You wake up in the morning. You stretch and yawn. You are tired at work, so you yawn. You are scratching your ear and yawn. You are working on your research project and yawn. You are watching a movie where someone yawns, so you yawn. You can’t escape yawning. You do it all the time. In fact, if you are an impressionable person, you may have just done it right then. I know just thinking about yawning makes me want to yawn. When having an important conversation, you may feel like yawning – or, horror, in a job interview. It’s incredibly difficult to suppress a yawn. Don’t feel bad, though, everyone does it.
Why? Why do you yawn?
There are lots of situations in which you feel like yawning, but what exactly is it doing to your body? Why do you have to yawn when someone next to you yawns on the bus?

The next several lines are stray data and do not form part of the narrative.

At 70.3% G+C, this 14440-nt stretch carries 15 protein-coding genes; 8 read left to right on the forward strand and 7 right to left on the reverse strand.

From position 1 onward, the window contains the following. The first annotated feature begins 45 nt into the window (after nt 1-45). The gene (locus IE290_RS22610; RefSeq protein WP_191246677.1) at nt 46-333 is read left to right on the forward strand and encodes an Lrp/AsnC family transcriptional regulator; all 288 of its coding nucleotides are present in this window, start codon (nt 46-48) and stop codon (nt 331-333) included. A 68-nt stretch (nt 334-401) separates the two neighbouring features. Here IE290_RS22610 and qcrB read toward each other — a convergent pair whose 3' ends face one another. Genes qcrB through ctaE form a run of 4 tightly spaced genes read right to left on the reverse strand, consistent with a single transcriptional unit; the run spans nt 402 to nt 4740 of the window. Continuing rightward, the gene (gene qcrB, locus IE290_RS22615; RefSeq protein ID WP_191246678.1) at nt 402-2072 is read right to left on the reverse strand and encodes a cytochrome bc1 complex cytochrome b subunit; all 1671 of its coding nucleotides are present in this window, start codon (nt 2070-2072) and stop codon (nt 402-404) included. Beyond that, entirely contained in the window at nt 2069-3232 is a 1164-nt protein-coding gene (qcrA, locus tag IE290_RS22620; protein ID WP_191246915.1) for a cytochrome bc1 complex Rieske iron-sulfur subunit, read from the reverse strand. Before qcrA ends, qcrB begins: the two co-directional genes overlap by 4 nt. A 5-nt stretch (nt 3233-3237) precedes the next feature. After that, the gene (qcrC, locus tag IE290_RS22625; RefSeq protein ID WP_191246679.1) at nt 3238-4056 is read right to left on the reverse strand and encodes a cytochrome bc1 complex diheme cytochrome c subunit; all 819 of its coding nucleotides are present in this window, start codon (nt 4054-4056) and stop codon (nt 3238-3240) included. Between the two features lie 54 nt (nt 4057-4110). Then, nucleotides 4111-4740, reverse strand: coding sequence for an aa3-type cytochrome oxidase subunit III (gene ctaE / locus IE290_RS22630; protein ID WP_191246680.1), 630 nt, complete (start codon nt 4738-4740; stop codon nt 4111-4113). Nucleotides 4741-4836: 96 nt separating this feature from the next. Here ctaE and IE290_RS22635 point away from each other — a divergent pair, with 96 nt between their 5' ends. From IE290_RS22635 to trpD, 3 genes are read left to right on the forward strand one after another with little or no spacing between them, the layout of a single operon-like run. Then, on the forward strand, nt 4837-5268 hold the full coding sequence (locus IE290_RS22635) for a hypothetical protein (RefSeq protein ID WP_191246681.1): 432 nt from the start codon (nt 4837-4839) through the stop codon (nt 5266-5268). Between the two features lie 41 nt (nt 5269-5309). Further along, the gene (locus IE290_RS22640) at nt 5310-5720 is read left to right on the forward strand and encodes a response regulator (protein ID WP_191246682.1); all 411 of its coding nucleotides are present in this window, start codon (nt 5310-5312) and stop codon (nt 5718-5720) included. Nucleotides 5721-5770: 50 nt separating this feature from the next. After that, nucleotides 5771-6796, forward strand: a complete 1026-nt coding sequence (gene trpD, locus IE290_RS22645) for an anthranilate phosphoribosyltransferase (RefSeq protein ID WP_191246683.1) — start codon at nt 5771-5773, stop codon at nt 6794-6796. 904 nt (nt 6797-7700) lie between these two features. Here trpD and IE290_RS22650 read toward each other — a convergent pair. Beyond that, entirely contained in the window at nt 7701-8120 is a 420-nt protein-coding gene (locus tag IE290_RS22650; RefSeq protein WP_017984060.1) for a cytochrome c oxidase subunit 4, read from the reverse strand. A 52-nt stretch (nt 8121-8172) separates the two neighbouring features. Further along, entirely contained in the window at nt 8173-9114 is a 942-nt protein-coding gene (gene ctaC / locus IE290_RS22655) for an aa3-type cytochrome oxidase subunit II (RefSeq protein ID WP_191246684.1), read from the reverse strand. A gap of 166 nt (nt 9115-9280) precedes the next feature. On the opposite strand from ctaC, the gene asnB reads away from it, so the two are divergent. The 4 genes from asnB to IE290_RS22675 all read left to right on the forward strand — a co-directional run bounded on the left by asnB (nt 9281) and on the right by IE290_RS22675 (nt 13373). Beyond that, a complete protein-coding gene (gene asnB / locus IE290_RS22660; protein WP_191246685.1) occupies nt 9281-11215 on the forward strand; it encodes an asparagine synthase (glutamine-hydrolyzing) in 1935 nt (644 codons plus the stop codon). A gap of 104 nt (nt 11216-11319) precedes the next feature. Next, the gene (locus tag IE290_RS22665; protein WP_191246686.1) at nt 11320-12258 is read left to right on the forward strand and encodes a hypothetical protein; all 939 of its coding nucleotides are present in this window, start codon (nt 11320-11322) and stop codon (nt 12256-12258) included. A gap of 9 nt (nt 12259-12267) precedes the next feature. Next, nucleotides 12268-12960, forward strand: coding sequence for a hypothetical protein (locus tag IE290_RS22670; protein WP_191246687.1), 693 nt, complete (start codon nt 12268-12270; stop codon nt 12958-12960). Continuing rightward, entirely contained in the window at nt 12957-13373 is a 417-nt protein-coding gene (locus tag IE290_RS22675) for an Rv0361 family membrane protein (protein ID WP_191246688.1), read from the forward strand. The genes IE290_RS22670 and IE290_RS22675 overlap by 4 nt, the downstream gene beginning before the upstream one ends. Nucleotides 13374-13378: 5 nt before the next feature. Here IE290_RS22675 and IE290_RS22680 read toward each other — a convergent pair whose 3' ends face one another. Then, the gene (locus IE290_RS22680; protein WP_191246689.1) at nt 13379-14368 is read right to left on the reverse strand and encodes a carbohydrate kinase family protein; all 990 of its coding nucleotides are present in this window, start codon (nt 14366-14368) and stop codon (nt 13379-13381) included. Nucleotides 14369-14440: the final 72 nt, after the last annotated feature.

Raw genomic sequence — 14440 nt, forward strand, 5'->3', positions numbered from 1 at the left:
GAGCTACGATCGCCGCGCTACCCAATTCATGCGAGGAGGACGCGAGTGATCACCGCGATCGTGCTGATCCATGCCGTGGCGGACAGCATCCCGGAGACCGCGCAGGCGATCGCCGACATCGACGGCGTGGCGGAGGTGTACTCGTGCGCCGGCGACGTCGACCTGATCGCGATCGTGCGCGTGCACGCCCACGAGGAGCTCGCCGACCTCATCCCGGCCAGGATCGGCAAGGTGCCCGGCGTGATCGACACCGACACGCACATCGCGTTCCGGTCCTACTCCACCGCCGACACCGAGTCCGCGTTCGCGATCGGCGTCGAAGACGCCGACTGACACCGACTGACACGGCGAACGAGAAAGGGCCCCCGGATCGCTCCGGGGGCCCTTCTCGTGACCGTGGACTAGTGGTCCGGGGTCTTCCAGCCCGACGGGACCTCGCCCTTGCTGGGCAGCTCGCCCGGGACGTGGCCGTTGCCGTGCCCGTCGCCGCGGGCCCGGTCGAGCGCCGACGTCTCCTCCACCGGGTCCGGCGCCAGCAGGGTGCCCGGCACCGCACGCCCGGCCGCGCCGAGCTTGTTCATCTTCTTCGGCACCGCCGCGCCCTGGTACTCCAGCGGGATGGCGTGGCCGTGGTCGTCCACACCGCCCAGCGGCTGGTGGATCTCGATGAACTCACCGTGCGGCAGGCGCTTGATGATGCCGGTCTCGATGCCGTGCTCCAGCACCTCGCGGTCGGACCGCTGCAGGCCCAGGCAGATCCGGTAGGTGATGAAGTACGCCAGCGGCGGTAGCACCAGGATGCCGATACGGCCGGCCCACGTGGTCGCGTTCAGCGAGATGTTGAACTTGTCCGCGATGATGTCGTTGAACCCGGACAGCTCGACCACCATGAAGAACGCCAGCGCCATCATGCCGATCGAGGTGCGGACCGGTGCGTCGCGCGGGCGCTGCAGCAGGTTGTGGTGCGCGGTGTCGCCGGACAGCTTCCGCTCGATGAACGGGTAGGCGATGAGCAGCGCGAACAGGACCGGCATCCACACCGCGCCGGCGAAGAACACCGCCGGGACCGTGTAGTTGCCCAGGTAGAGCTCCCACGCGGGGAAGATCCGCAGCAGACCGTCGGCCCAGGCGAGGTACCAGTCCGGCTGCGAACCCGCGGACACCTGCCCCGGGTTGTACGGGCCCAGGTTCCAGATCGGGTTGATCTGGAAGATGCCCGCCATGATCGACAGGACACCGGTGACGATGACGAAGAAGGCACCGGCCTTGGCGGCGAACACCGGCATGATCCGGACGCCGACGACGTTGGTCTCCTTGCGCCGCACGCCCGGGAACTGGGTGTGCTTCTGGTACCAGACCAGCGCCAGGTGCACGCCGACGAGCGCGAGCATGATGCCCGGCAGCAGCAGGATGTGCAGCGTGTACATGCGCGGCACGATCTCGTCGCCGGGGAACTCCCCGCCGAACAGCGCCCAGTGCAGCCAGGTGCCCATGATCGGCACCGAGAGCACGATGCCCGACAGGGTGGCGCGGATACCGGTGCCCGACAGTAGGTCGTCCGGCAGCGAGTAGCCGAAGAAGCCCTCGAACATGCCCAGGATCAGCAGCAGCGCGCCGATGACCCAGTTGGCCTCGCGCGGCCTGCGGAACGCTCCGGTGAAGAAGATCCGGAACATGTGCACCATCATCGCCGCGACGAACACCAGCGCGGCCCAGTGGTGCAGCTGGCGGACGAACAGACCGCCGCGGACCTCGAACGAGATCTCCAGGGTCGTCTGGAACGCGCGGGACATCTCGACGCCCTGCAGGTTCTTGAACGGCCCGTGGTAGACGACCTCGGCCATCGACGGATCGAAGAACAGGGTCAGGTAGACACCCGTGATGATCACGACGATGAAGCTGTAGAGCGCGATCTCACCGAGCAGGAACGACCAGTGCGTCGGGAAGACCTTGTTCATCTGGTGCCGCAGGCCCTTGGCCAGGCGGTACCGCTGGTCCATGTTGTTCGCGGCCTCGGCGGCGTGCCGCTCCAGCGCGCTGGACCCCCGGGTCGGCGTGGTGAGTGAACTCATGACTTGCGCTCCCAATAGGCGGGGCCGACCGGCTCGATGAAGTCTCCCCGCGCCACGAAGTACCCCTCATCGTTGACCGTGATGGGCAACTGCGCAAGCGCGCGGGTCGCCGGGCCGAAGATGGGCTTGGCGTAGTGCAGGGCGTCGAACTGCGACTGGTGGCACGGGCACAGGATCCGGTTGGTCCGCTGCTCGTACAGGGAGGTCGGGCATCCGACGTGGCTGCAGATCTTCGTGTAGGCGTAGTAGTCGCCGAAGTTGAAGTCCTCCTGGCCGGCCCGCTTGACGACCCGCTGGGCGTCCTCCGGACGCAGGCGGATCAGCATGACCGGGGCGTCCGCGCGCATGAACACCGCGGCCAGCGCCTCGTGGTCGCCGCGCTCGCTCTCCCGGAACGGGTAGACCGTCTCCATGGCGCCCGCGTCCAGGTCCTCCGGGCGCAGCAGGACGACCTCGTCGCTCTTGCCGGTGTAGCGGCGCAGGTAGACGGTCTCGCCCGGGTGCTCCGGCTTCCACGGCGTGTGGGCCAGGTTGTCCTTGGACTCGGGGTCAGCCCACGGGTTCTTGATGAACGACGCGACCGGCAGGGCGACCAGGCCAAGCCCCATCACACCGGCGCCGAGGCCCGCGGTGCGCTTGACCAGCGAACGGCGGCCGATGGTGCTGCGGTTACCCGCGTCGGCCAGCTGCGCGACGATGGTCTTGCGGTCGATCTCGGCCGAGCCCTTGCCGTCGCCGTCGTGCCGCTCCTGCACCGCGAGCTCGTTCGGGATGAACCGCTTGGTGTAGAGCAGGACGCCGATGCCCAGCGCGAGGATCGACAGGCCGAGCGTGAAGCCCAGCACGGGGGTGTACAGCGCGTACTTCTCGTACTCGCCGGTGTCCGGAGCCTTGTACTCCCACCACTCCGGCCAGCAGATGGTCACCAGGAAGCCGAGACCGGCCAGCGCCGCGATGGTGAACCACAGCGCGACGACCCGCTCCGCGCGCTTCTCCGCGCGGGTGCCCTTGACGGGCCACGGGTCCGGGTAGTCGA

Well, we are still not that sure. Yawning is contagious and we do it all the time, which is why some scientists think it may have been a primitive form of communication between each other.
Another theory is that yawning helps cool the brain. A study may indicate that people who are hot tend to yawn a lot more than those who aren’t. In the study, 48% of the subjects yawned, but when they held a cold compress over their head, only 9% did. However, the study did not go on to measure the actual temperature of the brain. For that reason, the cooling down theory is still a big question mark in the scientific community.
As far as why we yawn, we are still not sure. There are lots of theories, but not one that has been proven close to conclusive yet.
Scientists are still performing studies and reading through the literature – doubtlessly holding back a couple of yawns themselves.